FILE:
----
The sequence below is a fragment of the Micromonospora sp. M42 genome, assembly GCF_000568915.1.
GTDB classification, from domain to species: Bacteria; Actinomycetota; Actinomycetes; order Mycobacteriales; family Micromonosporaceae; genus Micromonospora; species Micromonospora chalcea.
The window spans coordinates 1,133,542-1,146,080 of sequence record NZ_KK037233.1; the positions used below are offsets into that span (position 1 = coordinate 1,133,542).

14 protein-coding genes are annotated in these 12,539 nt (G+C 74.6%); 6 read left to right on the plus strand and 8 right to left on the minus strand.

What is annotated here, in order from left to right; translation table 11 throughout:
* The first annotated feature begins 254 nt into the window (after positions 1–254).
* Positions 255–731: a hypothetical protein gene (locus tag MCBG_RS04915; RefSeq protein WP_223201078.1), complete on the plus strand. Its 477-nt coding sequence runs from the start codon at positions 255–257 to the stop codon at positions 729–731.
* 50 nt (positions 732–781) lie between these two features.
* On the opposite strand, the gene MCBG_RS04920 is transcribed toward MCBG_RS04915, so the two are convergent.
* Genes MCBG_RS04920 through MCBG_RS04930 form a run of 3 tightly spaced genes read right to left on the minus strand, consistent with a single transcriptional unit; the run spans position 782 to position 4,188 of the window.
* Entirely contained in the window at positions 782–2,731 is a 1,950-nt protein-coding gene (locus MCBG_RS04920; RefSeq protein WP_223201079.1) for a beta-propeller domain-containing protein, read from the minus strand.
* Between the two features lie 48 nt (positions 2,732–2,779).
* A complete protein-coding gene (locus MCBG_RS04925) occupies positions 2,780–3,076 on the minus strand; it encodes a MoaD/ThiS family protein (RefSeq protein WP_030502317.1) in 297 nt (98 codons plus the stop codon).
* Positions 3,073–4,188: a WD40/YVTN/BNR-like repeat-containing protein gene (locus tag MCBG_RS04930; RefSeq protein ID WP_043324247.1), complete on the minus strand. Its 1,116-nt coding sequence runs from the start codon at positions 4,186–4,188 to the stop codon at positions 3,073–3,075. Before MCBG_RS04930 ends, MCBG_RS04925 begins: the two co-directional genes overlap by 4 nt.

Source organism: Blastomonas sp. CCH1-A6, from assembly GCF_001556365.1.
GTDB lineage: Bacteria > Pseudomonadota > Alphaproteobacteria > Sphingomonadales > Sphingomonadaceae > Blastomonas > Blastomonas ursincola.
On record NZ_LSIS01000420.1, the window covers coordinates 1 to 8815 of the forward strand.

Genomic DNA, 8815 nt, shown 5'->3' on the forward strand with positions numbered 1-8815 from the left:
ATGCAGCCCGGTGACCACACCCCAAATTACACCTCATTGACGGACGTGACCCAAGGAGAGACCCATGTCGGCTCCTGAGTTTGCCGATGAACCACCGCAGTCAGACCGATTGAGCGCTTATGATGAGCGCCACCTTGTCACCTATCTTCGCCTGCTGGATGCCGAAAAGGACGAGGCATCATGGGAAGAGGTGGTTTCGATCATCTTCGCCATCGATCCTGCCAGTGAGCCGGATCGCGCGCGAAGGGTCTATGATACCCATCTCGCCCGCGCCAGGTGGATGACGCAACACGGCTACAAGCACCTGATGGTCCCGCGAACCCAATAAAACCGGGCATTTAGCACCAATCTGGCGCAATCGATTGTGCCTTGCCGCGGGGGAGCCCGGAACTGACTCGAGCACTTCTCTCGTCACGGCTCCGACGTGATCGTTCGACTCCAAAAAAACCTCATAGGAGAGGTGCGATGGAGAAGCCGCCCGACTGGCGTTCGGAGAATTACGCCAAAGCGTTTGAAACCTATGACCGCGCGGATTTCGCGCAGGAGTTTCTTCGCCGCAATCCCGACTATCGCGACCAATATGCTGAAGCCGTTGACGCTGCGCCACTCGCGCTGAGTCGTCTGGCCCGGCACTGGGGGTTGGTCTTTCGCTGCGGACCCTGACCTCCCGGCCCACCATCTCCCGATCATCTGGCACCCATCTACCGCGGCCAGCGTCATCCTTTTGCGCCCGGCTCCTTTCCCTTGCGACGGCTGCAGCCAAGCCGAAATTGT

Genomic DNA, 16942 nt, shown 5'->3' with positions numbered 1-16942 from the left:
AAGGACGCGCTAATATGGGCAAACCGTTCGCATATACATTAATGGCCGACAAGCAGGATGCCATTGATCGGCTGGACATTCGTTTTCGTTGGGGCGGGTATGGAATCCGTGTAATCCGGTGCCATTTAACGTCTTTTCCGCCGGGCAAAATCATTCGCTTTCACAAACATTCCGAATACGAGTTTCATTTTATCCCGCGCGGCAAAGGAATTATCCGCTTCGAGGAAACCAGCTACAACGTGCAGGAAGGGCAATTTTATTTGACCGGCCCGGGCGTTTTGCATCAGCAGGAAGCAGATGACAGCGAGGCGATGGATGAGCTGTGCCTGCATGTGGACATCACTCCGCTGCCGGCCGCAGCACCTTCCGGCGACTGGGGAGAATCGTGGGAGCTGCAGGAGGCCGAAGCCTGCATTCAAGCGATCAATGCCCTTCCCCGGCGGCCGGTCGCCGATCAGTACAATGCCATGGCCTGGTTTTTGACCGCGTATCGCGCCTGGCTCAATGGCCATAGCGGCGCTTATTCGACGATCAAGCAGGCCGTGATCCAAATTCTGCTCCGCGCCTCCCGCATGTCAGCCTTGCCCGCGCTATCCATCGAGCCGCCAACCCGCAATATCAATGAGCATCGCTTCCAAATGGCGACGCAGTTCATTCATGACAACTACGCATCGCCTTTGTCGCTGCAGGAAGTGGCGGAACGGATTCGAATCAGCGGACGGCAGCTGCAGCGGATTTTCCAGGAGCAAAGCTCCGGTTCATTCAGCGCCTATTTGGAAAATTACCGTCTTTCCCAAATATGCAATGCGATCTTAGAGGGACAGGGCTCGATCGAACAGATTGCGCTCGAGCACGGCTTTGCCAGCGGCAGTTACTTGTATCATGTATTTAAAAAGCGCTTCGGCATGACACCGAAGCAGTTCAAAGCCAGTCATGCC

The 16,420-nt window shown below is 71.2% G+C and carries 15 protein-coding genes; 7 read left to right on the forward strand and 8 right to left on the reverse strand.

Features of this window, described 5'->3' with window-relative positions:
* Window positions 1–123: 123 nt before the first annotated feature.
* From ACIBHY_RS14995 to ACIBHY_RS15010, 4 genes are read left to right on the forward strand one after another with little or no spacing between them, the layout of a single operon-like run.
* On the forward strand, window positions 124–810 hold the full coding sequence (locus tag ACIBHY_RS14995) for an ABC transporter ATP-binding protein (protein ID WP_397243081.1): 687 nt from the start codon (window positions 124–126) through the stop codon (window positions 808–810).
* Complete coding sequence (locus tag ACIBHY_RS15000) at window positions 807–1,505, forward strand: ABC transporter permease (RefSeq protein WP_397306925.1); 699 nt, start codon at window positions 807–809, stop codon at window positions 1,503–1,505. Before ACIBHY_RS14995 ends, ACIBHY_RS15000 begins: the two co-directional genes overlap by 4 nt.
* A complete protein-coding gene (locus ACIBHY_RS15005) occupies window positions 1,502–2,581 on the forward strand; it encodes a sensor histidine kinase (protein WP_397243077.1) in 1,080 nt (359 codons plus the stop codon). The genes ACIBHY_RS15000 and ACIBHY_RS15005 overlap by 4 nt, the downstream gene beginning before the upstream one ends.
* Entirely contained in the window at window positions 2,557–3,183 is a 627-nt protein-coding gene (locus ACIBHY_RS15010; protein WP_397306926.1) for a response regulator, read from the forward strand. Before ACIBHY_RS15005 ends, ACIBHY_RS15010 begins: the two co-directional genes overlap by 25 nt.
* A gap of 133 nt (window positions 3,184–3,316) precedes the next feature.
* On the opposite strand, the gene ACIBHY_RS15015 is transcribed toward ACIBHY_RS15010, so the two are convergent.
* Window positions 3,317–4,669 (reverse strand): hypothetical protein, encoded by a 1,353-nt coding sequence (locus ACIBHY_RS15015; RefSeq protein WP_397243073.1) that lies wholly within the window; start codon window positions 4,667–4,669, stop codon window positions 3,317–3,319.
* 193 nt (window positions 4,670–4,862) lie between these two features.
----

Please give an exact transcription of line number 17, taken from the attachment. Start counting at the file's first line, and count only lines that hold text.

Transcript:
On record NZ_LSIS01000420.1, the window covers coordinates 1 to 8815 of the forward strand.